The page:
NEW YORK — When a customer calls or comes into a business to complain, an owner can use the conversation to cement rather than lose a relationship. Nancy Friedman, who runs The Telephone Doctor, a customer service consulting firm, has some tips on how to talk to someone who's unhappy with a company's service or product:
—Listen for the customer's name, and make sure you repeat it during the conversation.
—After customers explain why they're calling, say, "My apologies," which is stronger and sounds more sincere than "I'm sorry." Tell the customer your name, and get the customer's phone number in case the call drops. Also say, "I'm glad to meet you, even if it's by phone."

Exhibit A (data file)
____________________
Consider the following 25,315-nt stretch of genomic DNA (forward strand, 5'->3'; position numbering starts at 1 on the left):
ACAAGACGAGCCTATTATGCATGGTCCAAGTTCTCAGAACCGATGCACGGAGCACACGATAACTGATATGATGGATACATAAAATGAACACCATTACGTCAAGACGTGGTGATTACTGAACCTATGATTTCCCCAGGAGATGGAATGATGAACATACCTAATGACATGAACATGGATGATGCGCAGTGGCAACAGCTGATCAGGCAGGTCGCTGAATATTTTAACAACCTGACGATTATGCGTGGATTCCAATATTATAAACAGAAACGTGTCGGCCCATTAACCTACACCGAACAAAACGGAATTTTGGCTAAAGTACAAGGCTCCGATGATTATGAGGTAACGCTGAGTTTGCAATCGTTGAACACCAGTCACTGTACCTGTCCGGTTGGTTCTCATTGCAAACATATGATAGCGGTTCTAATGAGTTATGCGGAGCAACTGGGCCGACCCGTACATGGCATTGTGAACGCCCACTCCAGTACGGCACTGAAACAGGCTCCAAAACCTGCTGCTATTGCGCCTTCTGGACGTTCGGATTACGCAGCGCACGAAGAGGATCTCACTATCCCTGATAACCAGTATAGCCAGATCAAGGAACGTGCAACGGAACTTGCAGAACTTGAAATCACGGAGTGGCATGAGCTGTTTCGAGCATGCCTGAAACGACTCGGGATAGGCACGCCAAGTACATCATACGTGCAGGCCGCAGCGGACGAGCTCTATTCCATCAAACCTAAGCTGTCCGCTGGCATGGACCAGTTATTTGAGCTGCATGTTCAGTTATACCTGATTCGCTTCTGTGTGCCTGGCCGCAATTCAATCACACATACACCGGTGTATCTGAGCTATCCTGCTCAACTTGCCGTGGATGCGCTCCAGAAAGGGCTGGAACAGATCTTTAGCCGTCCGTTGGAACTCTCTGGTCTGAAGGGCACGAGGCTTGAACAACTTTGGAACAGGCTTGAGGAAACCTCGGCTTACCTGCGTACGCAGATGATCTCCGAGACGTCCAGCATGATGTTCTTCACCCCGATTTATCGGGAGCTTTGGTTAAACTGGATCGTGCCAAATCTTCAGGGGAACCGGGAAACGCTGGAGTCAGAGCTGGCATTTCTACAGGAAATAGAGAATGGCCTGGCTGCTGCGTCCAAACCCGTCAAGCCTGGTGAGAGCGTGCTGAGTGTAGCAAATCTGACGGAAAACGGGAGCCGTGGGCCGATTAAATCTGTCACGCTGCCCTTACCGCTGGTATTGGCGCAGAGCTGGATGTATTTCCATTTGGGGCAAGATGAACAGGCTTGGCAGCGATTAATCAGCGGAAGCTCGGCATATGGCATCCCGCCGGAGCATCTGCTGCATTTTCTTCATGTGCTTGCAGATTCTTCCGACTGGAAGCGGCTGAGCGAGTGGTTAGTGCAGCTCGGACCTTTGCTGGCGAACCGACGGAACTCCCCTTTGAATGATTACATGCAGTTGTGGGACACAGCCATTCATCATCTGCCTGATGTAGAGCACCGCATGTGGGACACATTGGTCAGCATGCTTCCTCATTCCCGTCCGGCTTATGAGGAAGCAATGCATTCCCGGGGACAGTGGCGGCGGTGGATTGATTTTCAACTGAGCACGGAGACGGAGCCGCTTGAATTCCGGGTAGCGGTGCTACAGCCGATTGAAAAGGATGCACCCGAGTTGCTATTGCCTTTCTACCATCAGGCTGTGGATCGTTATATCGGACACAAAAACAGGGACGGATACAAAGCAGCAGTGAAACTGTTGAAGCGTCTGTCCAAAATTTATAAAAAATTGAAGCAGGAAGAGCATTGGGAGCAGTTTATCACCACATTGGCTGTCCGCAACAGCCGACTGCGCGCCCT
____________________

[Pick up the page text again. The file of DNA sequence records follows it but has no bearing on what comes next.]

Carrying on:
—No one answering the phone should say, "I can't help you." If the owner or employee can't assist the customer, the response is, "I am going to find someone who will help you."
—Take notes while the customer is speaking. Being able to repeat what they've said shows you're serious about listening and helping.
—If the problem isn't something that's easily fixed — for example, replacing a defective product or issuing a refund for it — ask the customer to help you come up with a solution that will satisfy them.
—If the customer is angry, don't say, "I know how you feel," or "Calm down." Try, "I can imagine how upset you are — I would be too." If the customer is yelling and/or swearing, a good response is, "Mr. Smith, I can handle your problem. I'm not able to handle your screaming at me. Let's find a way to work this out."